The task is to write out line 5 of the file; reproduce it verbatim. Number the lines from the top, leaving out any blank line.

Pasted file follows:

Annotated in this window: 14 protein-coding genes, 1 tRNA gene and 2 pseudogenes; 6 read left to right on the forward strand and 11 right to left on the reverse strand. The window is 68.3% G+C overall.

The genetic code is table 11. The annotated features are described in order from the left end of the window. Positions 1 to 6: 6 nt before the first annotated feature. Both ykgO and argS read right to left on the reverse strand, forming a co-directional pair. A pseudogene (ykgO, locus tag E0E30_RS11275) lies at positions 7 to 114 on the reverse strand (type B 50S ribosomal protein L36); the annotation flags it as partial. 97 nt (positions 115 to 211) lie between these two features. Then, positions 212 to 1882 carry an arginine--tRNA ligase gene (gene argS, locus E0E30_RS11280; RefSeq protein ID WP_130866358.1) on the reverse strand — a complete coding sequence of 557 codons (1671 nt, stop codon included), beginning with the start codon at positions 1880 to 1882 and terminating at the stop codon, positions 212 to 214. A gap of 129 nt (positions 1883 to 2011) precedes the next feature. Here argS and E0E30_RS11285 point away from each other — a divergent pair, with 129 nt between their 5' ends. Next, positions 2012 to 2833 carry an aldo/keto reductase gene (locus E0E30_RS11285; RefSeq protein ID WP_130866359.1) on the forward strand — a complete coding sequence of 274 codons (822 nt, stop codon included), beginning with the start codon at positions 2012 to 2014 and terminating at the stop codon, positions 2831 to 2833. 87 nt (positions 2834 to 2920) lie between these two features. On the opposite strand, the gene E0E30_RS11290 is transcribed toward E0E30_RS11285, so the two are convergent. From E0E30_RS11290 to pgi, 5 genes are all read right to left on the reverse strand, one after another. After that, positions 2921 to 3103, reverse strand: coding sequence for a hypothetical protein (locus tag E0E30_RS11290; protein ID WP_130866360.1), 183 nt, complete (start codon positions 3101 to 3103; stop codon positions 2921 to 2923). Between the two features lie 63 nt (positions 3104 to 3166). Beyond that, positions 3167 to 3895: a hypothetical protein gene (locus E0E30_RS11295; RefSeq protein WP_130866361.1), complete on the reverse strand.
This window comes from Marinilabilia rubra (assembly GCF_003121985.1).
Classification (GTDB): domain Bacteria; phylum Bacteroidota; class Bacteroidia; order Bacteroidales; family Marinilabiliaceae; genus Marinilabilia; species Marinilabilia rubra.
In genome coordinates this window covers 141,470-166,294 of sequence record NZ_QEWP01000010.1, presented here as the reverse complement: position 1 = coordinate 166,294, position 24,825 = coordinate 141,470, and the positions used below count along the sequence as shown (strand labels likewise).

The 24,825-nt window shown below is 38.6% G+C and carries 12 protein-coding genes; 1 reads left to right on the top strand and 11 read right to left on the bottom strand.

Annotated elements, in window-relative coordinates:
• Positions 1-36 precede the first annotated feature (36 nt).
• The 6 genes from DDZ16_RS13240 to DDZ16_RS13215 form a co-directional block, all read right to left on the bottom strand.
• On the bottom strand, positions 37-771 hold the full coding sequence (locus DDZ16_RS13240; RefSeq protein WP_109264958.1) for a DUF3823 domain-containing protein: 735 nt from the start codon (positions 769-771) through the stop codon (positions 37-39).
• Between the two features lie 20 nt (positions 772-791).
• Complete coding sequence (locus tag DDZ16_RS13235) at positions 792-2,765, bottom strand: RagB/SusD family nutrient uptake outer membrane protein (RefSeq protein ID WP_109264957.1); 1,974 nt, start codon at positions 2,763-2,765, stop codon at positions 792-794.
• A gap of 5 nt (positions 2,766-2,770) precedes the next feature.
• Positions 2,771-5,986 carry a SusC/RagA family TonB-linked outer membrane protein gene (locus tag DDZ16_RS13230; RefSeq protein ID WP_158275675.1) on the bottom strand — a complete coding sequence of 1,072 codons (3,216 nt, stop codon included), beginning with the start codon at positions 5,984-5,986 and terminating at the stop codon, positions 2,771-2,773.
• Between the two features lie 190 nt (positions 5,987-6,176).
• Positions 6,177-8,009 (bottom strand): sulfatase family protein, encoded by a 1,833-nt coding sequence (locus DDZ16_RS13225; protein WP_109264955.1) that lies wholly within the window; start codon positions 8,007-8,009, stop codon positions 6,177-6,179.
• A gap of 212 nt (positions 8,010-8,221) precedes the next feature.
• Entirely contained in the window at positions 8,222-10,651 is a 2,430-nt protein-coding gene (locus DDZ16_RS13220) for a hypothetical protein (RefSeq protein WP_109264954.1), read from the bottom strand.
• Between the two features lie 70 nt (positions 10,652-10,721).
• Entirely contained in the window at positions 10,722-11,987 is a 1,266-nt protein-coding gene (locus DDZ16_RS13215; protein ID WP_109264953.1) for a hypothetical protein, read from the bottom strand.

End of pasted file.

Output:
In genome coordinates this window covers 141,470-166,294 of sequence record NZ_QEWP01000010.1, presented here as the reverse complement: position 1 = coordinate 166,294, position 24,825 = coordinate 141,470, and the positions used below count along the sequence as shown (strand labels likewise).